World (AP)

Lecturers in the UK refuse to mark exams in labor dispute, leaving thousands unable to graduate | AP News

Lecturers in the UK refuse to mark exams in labor dispute, leaving thousands unable to graduate | AP News

LONDON (AP) — Hafsa Yusuf was supposed to graduate last week. The 21-year-old English literature major had spent 200 pounds ($255) on graduation gown rental, photography and tickets for her family to attend the ceremony.

But just two weeks before the big day, Queen Mary University of London sent her an email saying she couldn’t graduate because of industrial action taken by academic staff across the U.K.

Lecturers at some 140 universities have refused to mark exam papers and coursework, in an escalation of a simmering dispute over pay and working conditions.

“Because of the marking boycott, they didn’t have enough grades to confirm that I was able to graduate,” Yusuf said. “We all paid as normal, just to get an email two weeks beforehand saying you can’t come.”

She said that while most of her family live in the U.K., other students are international and have paid for flights for their families to come from abroad. “It’s really devastating,” she said.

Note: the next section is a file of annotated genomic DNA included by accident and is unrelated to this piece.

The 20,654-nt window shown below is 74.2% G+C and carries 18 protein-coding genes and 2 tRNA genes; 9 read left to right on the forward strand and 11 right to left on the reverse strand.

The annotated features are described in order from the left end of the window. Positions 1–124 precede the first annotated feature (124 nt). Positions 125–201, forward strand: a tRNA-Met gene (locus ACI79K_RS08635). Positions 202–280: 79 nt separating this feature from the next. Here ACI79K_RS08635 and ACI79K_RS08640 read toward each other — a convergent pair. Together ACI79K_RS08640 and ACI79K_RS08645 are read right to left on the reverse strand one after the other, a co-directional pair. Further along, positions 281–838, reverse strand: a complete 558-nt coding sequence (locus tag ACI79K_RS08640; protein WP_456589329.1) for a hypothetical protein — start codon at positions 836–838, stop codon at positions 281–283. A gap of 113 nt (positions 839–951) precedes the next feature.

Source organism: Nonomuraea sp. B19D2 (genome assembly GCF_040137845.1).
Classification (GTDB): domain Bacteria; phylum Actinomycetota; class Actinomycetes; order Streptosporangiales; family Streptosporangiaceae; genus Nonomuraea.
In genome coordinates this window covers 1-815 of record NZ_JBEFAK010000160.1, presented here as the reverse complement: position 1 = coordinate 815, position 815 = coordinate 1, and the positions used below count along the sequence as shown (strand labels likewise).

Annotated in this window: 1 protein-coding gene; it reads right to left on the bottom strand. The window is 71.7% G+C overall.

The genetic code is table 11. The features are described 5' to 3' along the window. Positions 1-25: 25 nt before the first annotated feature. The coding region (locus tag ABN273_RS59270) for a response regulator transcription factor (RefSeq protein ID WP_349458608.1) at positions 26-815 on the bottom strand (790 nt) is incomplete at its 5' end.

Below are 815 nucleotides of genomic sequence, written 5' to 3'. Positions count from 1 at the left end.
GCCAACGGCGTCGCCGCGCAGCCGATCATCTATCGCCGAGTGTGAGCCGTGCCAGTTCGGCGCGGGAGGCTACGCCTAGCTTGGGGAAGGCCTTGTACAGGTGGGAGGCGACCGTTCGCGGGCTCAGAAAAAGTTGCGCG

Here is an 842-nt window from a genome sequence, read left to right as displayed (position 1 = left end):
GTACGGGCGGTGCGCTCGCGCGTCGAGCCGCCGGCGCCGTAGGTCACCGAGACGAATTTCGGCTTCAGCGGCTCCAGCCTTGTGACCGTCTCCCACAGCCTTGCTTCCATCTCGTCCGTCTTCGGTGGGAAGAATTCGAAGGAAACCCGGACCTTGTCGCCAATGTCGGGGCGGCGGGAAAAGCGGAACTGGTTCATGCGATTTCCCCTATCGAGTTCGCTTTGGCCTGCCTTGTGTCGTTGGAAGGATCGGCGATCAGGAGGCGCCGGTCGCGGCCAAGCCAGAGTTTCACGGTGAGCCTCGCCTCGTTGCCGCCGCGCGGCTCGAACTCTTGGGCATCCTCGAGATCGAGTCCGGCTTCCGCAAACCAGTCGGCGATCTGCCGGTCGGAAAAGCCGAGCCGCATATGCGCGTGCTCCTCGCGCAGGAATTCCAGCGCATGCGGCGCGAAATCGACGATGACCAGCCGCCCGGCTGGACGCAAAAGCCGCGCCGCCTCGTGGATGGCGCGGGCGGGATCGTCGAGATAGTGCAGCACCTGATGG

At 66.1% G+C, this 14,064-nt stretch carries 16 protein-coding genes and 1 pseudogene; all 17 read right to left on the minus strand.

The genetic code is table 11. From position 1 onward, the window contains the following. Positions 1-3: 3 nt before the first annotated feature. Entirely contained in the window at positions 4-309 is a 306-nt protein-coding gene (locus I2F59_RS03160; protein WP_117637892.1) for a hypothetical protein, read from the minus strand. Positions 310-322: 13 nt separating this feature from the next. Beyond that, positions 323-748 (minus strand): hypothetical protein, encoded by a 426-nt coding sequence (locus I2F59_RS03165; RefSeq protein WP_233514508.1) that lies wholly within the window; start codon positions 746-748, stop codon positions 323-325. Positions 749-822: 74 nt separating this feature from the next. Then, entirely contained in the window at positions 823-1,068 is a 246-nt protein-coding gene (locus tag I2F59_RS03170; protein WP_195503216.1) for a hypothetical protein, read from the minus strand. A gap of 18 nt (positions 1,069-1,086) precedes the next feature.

Yusuf and the class of 2023 had already endured severe disruptions to their college experience. They entered university in 2020, at the height of COVID-19 lockdowns. Then came university staff strikes, part of a huge and ongoing wave of industrial action by hundreds of thousands of U.K. workers to demand better pay amid a cost-of-living crisis.

Now thousands of students from Cambridge to Edinburgh are unable to graduate or face indefinite delays in receiving their final marks because of the latest labor dispute, which began in April and shows no sign of resolution.

It’s not clear exactly how many students are affected, but the University and College Union, which represents academics and lecturers, estimated that “easily tens of thousands” will not graduate this summer as disruptions look likely to drag on into the next academic year.

Yusuf said at least 130 students from her faculty, the school of English and Drama, have been affected, with many left in limbo because they have no idea when they can get the grades they need for pending job offers and postgraduate study opportunities.

The uncertainties have been particularly worrying for international students, who face additional complications and costs to remain in the U.K. Those hoping to stay in the country to look for work can only apply for a graduate visa after they get their degree.

Yusuf, who wants to pursue a career in teaching, has got a place on a training program starting in September. She has obtained a results transcript from her university, but she’s worried that’s not enough to compensate for the fact that she hasn’t yet got her degree.

Her fellow classmate, Saja Altamimi, said she did attend her graduation ceremony — though she doesn’t have her final results, either.

While the professor in charge of her dissertation wasn’t involved in the marking boycott, she’s still waiting for grades from some course modules.